Chronic obstructive pulmonary disease (COPD) is a chronic lung disease that is incurable and typically progressive. Chronic bronchitis and emphysema are the predominant examples of COPD. Most people diagnosed with COPD have both chronic bronchitis and emphysema. COPD is a leading cause of death worldwide, and its prevalence is increasing in industrial countries. Symptoms of COPD include shortness of breath, chronic persistent coughing, chronic coughing that produces excessive amounts of mucus, chest tightness, and wheezing, among other symptoms. On a tissue level, inflammation, cell death and extensive lung tissue remodeling characterize COPD. The intensity of the inflammatory responses and the alterations in cell behavior reflect both the activation state of the signaling proteins upstream of the genes of interest and the signal-induced assembly of nuclear chromatin complexes that support the formation of mRNA. Specifically, in COPD, an alteration in gene expression result both from the activation of key transcription factors and from the epigenetic changes that affect chromatin remodeling (e.g., altered histone acetylation). Nuclear chromatin, which includes several histones, is the cell scaffolding that promotes the interaction between DNA and the transcription factors which affect gene expression. Of interest, however, is that histones also exert diverse functions when present extracellularly. Moreover, while histones are not generally believed to be noxious, they induce lung inflammation and damage when present in the circulation and are cytotoxic to the human lung cells when present in the extracellular space. Our recent data support the mechanism that one of the histone variants, H3.3, is elevated in the lumen of lung airways of COPD subjects and that it cytotoxic to other alveolar cells via the dysregulation of calcium homeostasis. However, the mechanism and consequences of extracellular H3.3 cytotoxicity have not been fully examined in COPD. Our goal is to determine whether an increase in extracellular H3.3 can be used to predict the rate of the disease’s progression, whether H3.3 can induce severe disease in an animal model, and to investigate the mechanism of H3.3 in COPD progression by identifying the interacting membrane partners responsible for triggering cell death.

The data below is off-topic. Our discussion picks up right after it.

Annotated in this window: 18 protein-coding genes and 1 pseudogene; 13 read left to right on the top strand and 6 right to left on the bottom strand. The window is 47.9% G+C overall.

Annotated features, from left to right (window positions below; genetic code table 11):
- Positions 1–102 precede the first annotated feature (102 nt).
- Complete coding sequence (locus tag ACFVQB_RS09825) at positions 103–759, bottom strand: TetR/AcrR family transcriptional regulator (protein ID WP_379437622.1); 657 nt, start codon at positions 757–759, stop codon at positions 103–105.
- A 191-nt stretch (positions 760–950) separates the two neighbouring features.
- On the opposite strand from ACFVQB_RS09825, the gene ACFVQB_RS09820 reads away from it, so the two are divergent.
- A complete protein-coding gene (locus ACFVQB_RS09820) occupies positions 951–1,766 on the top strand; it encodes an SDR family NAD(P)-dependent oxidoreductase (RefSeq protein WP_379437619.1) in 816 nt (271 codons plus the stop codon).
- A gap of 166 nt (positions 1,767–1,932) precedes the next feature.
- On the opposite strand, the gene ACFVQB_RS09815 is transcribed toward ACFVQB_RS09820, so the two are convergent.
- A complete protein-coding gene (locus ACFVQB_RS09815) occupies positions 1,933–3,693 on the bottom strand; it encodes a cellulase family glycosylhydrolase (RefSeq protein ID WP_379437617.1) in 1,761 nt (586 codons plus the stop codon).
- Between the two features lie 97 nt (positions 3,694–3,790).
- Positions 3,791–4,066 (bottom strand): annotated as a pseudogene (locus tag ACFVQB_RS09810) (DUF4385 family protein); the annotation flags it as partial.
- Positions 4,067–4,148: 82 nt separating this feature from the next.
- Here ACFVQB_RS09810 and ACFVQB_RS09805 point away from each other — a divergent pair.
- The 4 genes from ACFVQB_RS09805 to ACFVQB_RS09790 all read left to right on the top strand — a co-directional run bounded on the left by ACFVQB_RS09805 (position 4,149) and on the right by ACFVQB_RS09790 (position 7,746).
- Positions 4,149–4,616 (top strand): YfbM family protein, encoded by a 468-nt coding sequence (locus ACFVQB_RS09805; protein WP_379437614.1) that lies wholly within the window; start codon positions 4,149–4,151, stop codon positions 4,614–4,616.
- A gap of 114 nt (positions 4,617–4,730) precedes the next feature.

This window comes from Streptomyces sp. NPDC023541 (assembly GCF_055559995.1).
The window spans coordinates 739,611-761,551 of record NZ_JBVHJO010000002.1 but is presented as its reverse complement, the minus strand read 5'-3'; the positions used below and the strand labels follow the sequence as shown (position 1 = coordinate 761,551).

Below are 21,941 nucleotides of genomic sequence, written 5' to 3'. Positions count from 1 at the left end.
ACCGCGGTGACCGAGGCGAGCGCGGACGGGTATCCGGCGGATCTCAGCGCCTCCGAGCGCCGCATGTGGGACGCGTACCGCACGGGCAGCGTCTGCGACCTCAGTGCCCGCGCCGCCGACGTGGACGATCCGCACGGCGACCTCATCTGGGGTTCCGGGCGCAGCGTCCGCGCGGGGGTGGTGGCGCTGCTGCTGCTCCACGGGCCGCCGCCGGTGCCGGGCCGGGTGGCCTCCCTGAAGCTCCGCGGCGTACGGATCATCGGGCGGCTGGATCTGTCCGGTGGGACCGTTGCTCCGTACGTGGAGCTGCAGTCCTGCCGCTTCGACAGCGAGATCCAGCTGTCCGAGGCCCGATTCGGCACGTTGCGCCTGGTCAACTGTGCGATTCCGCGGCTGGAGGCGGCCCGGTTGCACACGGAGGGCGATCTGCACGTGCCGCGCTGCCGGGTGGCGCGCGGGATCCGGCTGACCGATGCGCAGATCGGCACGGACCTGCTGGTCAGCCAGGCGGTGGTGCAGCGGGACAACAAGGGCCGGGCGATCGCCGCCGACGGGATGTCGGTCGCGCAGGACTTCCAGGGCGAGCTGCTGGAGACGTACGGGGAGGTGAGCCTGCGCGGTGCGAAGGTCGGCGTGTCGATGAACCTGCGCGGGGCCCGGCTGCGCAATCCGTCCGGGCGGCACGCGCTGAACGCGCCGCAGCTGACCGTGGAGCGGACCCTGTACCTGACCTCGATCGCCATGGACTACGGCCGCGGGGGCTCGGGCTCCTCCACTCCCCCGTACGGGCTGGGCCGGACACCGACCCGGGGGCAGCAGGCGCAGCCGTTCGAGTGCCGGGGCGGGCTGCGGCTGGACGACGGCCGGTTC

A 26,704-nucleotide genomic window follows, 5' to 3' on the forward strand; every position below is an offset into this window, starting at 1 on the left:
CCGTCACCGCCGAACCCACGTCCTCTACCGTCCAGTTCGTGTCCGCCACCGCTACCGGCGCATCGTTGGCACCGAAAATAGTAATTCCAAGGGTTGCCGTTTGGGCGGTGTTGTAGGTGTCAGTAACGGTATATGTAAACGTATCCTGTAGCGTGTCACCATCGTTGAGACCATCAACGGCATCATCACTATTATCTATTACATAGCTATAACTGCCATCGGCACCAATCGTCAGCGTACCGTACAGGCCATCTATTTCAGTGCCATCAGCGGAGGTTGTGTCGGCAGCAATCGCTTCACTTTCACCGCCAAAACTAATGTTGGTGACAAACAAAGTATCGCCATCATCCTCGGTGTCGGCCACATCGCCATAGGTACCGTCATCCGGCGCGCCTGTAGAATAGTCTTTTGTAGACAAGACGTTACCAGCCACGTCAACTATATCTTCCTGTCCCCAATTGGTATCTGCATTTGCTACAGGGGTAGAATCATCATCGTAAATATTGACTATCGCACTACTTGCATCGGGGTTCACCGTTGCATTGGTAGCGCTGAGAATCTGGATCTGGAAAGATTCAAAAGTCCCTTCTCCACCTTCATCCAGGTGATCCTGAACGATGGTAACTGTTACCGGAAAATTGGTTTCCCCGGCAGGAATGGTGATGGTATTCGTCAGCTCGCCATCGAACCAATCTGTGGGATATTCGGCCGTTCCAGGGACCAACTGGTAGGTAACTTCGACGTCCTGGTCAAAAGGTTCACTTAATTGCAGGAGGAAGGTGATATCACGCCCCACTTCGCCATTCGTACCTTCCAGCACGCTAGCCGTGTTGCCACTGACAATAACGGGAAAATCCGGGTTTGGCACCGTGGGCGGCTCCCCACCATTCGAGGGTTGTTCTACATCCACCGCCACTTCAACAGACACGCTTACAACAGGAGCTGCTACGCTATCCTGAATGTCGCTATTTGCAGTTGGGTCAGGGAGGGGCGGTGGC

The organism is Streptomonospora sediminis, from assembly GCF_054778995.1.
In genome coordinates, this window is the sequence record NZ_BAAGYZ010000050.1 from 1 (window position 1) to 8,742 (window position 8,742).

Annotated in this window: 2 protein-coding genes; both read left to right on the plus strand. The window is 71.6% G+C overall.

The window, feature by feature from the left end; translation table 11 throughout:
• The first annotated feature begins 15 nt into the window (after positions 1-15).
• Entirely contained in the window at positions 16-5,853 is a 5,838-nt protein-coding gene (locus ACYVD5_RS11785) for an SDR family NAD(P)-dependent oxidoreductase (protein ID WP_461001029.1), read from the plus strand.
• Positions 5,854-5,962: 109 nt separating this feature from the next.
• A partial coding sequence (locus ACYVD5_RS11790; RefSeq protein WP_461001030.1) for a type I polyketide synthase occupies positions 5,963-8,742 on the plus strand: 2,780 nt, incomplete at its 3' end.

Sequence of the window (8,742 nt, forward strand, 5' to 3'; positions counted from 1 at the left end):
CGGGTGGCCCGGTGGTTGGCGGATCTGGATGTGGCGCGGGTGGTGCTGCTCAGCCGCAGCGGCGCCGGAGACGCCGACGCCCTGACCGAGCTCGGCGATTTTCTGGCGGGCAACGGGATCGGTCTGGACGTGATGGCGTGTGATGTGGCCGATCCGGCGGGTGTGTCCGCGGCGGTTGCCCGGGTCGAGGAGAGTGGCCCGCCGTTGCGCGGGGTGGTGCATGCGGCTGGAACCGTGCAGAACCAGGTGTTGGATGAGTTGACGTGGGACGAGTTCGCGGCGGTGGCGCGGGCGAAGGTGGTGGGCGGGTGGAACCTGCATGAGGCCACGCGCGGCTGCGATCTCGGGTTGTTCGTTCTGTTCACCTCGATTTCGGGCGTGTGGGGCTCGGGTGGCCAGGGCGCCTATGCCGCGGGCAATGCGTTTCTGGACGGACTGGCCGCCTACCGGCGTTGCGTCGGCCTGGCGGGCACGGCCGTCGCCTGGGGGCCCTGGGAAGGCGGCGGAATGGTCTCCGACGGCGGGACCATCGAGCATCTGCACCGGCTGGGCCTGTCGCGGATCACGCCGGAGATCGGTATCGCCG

Moulder Center for Drug Discovery Research
Temple University School of Pharmacy
3307 N Broad Street
Philadelphia, PA 19140